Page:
Television, which gave us "Rocky and Bullwinkle," Ernie Kovacs and a couple of Ross Perot presidential campaigns, bursts forth now with a bold new entry for the annals of utter ridiculousness: "The Tick," a comedy like nothing else currently on television. Why, it's so unusual, it's even unlike itself.
It's singularly unique, crazily nuts and perturbingly disturbed.
Patrick Warburton, who played Elaine's on-again, off-again boyfriend David Puddy on "Seinfeld," returns to TV towering atop a bus station in a molded blue body cast with two little animated antennae atop his head. He's your garden-variety, bargain-basement superhero, whose name is the same as that of the lowly parasite that has to be removed from Spot's fur with tweezers and flushed down the toilet.
"The Tick," premiering at 8:30 on Channel 5, has a checkered past even though it's brand-new. Well, new but not quite brand. The project had apparently been sitting around Fox for some time waiting for a spot on the schedule. It is not among the new fall shows that are expected to be smash hits, but it will develop a small and loyal cult following faster than you can say "faster than you can say."
Rarely is it necessary to mention in a review the name of a show's production designer, but special credit goes to "The Tick's." His name is Bo Welch, and he has fashioned a merry-go-round universe that is part comic book, part Kafkaesque nightmare. Put it all together and it spells The Tick's World, a throbbing metropolis into which he thrusts himself in the name of all that's good and decent in the world. Not that, when you think about it, there's really very much of that.
The bus station roof? That's where we first meet him, doing what comes naturally only to the most unnatural of beings, the superhero, which is fulfilling his "sworn duty to protect this bus station against the ravages of evil." Mainly, however, that consists of shaking and quaking a malfunctioning vending machine (and aren't they all?) until a cup of coffee is finally spat out.
Meanwhile, in The City -- "a place where there's stuff to do" -- a young accountant named Arthur (David Burke) at the firm of World Wide Fishladder and Sons is trying to explain to Mr. Fishladder (guest star Christopher Lloyd) that doing people's taxes and totting sums just doesn't add up to a life. He longs to take flight as the Moth, avenger of the innocent, and has his own white costume, with wings, at the ready. In fact, at his desk.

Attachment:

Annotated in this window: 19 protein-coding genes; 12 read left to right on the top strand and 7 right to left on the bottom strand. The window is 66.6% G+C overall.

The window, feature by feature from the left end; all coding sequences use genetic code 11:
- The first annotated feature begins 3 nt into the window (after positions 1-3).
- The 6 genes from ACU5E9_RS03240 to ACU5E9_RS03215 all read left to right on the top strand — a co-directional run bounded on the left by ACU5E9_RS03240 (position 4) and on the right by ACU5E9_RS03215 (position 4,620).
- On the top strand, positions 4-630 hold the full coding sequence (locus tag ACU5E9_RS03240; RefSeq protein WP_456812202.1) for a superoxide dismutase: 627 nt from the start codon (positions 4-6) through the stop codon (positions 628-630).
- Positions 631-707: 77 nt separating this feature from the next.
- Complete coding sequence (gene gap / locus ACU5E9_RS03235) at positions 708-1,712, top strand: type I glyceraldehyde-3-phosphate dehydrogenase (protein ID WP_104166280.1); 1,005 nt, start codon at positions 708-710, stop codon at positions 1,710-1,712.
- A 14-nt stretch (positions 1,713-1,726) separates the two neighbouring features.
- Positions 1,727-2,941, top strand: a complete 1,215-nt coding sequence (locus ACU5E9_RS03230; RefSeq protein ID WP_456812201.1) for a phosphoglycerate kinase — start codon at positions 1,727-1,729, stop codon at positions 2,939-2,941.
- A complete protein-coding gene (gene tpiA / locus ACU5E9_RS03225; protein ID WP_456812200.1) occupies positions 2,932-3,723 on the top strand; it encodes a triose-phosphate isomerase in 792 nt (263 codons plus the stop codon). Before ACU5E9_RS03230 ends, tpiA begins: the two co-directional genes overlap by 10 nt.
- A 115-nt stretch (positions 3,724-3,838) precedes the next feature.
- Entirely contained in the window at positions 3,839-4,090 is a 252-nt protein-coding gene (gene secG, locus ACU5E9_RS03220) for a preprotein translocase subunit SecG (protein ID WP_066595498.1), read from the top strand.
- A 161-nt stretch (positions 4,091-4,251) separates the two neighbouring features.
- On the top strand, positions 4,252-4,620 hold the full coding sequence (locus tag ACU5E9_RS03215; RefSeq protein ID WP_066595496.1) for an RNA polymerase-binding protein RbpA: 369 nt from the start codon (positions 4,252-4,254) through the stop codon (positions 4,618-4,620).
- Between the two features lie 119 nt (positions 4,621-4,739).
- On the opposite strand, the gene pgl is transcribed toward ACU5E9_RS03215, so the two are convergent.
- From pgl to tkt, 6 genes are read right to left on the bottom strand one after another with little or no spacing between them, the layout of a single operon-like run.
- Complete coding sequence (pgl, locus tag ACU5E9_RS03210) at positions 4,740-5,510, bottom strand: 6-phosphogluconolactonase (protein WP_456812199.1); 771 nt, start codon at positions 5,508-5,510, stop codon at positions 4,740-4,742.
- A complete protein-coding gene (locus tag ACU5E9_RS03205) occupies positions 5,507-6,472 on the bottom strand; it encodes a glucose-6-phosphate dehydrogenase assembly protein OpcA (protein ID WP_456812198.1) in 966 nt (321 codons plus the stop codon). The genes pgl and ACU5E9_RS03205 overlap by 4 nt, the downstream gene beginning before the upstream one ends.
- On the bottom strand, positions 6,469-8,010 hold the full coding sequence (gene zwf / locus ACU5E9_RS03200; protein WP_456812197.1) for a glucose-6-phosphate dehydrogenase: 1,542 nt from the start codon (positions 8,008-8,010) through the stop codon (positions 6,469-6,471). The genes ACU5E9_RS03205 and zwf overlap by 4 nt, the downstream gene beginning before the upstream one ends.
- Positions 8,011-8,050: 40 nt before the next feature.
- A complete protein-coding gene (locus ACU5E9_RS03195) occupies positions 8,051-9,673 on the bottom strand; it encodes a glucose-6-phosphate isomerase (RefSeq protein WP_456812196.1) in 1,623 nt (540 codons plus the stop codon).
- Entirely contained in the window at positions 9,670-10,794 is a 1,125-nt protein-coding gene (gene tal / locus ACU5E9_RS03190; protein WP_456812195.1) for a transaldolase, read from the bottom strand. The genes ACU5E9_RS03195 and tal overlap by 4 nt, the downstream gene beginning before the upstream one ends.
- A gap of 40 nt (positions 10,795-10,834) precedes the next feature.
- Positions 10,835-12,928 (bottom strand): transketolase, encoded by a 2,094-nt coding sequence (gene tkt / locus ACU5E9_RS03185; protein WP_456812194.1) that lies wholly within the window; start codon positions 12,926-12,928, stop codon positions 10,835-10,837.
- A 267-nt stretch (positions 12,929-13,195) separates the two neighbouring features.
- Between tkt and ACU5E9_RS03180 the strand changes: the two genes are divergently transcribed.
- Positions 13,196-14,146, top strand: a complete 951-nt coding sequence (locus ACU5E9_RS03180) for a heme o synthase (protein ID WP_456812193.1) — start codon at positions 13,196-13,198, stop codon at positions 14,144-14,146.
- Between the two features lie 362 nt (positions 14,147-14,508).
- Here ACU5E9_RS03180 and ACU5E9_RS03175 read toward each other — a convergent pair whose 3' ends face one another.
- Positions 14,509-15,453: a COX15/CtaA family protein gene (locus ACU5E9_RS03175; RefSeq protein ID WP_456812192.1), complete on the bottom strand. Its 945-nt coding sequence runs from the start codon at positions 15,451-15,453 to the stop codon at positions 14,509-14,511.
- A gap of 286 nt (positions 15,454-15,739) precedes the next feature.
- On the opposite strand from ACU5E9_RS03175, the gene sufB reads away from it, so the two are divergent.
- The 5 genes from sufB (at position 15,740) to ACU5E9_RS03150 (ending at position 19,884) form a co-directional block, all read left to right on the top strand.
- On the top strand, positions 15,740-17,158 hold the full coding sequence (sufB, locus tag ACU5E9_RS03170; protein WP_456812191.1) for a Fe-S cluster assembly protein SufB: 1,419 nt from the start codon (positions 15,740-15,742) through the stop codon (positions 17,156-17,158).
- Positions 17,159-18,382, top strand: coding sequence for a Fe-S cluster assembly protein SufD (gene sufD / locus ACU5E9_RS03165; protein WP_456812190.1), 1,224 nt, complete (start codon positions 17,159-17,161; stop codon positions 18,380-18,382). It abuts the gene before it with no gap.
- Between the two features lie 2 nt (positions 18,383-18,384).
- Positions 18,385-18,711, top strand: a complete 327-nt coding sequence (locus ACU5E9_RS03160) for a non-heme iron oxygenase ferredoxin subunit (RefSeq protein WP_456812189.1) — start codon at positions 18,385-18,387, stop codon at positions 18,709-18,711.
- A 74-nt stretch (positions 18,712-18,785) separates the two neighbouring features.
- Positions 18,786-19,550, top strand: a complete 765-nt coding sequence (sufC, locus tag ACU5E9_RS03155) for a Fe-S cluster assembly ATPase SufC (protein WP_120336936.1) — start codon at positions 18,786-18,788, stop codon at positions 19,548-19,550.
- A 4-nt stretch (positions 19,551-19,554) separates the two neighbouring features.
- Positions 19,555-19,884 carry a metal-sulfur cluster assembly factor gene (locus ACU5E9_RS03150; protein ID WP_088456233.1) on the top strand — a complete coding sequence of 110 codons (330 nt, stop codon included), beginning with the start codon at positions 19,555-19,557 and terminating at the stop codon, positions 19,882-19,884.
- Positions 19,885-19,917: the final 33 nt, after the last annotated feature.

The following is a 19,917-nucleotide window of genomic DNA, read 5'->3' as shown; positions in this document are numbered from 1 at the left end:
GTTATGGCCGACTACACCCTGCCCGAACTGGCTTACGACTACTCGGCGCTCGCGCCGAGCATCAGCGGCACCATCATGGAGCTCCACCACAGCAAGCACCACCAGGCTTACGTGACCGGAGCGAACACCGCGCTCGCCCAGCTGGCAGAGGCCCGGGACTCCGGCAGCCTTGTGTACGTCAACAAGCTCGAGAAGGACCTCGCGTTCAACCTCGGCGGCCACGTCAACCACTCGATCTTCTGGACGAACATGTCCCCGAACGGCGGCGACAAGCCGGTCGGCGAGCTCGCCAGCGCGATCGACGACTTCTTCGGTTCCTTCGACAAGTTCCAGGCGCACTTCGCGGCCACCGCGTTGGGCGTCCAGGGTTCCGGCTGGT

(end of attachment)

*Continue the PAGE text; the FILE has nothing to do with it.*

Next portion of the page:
Eventually the Tick and the Moth meet up with Captain Liberty (Liz Vassey, dressed like the Lady with the Torch) and Batmanuel (Nestor Carbonell), a rakish rogue. At a superhero hangout called the Lonely Panda -- combination Chinese restaurant and tacky bar -- they agree, almost, to join forces, sort of, in fighting evil, of which the supply is unlimited. First on the list: the Red Scare, a giant robot armed with hammer and sickle. In 1979 it was programmed to bonk Jimmy Carter on the bean, and now it's being unleashed again, and Carter just happens to be visiting town!
This leads to a huge donnybrook followed by a major hullabaloo. But Batmanuel and Captain Liberty miss most of it because lust gets the better of them -- if indeed there's a better of them to get. So Moth Man and Tick Guy handle it themselves in their two-fisted, heavy-handed, cleft-palated way. "Jimmy, you got robot problems," says the Tick to the ex-president on an ill-freighted elevator.
Delightful, lovable, off-the-wall funny and gorgeously realized on film, "The Tick" is the illegitimate brainchild of two merry Barrys -- Barry Sonnenfeld, who directed, and Barry Josephson, who co-produced. Ben Edlund wrote the script for the pilot. Warburton becomes, so far, the only "Seinfeld" alumnus to have a really funny series of his own. Really funny and really unreal.
Evil never sleeps but, from the looks of him, the Tick gets in 40 winks whenever he can. The odds (of success in television) are stacked against him, but maybe if we all clap our hands and chant, "We do believe in ticks, we do believe in ticks," then this adorable oddball will take a licking and keep on -- oh, what is the word?